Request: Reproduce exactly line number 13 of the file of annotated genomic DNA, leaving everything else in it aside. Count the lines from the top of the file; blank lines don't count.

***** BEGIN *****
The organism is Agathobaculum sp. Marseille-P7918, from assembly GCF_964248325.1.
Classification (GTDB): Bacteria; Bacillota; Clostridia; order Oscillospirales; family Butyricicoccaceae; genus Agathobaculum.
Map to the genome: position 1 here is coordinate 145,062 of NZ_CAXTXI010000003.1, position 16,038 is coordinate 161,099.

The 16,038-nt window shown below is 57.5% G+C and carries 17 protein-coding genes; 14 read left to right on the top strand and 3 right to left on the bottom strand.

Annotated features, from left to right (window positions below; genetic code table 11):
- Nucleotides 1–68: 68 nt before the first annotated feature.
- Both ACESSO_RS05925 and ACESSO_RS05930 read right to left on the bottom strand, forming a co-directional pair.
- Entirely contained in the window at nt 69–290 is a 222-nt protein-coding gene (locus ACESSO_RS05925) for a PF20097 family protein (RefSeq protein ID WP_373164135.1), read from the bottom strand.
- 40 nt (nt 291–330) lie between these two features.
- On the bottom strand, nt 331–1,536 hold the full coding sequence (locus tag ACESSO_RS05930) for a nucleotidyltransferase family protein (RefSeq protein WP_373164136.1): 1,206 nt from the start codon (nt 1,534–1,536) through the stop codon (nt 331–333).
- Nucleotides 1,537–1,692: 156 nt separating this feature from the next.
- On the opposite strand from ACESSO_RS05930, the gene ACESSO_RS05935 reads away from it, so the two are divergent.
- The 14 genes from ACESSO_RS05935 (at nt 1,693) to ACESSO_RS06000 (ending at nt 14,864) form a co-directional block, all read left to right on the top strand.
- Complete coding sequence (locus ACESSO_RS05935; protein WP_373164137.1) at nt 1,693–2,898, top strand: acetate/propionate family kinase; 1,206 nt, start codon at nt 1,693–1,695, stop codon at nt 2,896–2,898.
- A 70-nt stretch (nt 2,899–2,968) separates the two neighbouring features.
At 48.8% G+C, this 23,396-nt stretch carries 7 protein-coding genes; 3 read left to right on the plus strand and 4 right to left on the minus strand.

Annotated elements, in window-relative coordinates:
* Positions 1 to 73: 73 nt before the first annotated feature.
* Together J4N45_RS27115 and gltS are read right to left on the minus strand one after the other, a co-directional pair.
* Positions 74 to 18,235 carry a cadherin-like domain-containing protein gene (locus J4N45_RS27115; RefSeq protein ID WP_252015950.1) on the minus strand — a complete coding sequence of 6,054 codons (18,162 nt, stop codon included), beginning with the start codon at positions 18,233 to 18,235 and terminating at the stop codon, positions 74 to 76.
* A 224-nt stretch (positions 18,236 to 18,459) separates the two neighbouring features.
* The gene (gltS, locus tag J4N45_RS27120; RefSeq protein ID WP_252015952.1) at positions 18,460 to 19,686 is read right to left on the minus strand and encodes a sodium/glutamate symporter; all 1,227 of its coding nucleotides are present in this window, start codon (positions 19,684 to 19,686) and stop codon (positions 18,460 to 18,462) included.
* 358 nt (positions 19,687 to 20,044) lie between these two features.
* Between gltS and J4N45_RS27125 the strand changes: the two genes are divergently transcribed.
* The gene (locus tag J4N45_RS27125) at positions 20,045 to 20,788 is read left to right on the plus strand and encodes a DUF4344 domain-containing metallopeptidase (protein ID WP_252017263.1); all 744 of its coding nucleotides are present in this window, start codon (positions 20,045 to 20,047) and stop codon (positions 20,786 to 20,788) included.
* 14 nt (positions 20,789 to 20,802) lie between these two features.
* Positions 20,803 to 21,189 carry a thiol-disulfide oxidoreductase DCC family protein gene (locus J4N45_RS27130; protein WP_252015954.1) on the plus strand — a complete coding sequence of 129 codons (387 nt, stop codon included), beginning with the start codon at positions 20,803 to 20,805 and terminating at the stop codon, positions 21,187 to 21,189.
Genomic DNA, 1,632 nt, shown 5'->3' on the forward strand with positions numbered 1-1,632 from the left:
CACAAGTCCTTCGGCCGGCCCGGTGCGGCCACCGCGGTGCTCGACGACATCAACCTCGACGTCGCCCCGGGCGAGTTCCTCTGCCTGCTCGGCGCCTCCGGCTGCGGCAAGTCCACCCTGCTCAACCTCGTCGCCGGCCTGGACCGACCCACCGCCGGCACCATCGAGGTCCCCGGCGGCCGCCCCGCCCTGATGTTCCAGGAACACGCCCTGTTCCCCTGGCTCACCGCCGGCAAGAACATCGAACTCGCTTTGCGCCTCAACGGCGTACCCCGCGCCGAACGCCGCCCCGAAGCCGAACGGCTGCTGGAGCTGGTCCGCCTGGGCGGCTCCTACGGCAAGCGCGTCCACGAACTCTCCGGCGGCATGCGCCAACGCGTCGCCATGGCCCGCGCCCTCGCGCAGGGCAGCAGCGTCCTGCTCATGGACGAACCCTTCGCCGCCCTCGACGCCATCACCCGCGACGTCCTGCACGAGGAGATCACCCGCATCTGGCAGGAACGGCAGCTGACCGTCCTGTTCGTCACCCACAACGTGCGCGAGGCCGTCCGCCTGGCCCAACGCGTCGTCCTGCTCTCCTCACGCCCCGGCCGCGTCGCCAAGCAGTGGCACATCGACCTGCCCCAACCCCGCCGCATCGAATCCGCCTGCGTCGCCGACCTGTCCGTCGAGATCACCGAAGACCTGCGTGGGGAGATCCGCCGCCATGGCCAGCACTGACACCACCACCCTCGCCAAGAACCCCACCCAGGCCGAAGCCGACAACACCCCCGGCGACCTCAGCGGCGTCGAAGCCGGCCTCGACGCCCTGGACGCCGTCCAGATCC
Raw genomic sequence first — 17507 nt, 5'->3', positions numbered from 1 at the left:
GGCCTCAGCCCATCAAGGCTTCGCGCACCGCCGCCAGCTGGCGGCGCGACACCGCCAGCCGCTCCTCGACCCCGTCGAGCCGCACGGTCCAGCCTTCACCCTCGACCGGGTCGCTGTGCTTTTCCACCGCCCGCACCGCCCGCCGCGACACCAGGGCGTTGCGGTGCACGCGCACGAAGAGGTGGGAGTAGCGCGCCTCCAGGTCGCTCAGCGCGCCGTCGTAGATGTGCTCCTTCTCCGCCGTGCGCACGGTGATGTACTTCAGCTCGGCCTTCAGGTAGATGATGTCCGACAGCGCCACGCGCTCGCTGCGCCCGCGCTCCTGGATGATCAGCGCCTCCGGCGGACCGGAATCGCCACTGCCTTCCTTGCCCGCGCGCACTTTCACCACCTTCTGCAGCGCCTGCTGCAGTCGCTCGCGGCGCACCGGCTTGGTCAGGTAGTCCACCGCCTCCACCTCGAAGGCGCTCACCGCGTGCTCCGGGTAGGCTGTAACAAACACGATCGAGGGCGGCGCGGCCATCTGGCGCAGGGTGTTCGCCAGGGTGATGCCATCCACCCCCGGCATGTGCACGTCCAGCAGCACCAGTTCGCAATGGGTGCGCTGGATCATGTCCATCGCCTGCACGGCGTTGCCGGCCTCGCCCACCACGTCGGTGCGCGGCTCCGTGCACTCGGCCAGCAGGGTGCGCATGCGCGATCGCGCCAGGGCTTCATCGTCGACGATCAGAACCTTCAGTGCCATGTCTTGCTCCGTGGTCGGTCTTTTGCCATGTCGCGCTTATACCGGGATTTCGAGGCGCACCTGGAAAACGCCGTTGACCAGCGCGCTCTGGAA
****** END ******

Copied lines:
- The 14 genes from ACESSO_RS05935 (at nt 1,693) to ACESSO_RS06000 (ending at nt 14,864) form a co-directional block, all read left to right on the top strand.